2. Rehmat says:

    I believe Iran, Venezuela and Cuba should follow North Korea deterrence to keep American vultures away from their lands.

    On Friday, Iranian president Sheikh Hassan Rouhani handed over the 120-member Non-Aligned Movement (NAM) rotating presidency to his Venezuelan counterpart Nicolas Maduro for the next four years at NAM’s 17th summit in Margarita Island, Venezuela.

    It was a slap on the face of Jewish Congresswoman Debbie Wassersman Schultz who sponsored two resolutions Friday seeking to sanction Venezuela and Nicaragua, urging Caracas to release political prisoners, and urging international financial institutions to end loans to Managua until it holds fair presidential elections….

    • Replies: @The Plutonium Kid
  3. haha, trying to collapse the prc? in 2016+? with a 10 trillion gdp? almost 20 trillion ppp? this is no longer 1850, where we have guns n they were still using iron age weapons.

    good luck.

  4. Anonymous • Disclaimer says:

    China should be faulted for stupidity in allowing North Korea to develop nukes (or not acting aggressively to prevent it from happening) and soon second strike capability from NK submarines.

    The reasons often cited for China’s relatively hands off policy towards North Korea sound like either a minor annoyance or nonsense.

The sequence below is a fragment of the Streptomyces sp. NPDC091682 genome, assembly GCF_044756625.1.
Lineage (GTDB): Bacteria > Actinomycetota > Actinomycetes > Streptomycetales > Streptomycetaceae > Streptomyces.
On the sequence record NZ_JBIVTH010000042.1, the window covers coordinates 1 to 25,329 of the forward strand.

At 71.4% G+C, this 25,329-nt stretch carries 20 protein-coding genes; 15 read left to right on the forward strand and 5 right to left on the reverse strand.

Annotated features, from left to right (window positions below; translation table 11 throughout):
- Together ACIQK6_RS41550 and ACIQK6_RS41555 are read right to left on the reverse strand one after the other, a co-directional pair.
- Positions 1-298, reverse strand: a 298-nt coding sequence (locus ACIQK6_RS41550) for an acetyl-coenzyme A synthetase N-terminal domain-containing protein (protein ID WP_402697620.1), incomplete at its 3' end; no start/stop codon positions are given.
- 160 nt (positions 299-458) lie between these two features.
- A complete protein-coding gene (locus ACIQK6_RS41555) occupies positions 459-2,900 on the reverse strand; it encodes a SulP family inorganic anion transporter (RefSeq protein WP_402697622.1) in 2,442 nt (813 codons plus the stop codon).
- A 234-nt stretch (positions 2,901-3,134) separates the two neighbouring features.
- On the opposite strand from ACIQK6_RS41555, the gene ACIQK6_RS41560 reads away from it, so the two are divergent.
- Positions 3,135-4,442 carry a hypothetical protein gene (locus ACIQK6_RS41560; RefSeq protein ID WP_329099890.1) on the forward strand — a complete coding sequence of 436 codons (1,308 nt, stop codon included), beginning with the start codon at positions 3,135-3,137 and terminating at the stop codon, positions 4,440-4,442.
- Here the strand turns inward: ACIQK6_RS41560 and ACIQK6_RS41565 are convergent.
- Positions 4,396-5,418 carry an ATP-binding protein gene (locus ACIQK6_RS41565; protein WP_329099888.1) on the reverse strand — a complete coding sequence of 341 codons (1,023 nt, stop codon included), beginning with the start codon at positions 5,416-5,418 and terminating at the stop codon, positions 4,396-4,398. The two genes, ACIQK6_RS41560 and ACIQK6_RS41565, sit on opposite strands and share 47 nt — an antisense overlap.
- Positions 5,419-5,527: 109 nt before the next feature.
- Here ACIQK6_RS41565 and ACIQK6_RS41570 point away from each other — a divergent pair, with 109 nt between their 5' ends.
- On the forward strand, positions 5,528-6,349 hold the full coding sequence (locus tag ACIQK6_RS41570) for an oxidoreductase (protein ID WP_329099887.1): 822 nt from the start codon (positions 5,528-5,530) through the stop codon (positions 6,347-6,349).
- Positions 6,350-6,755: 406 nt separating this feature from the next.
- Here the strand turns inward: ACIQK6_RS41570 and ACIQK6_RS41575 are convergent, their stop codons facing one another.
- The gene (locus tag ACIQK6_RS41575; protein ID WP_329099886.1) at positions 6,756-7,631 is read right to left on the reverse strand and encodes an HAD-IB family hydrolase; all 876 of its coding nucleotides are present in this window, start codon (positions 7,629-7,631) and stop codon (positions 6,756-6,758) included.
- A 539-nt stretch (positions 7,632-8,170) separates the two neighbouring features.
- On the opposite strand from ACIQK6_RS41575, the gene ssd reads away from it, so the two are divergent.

1. NK is a guard dog for China (a guard dog doesn’t go on its own attacks and draw the nemesis nearer to the house).
    2. NK instability would create millions of refugees. (Refugees can be housed and fed in large camps at the expense of 0.1% GDP before they are returned.)
    3. NK regime change would bring a United Korea under US control up to the Chinese border. (More likely someone needs to pay for integration which would be many more times the cost of unification of East Germany which was economically not too far from West Germany, and as only China can pay for a trillion dollars worth of construction in NK, part of the bargain with SK would be pushing the US military out of the peninsula.)

    The far more interesting critique in the disaster of NK nuclear weapons is how Chinese foreign policy manage to get it so wrong? Their blunder in opening the possibility of nuclear war in the region is of more self destructive consequence than any foreign policy blunder of the US (e.g. enabling ISIS, the Iraq War, even Libya considering the refugee wave to Europe.)

  5. Rehmat says: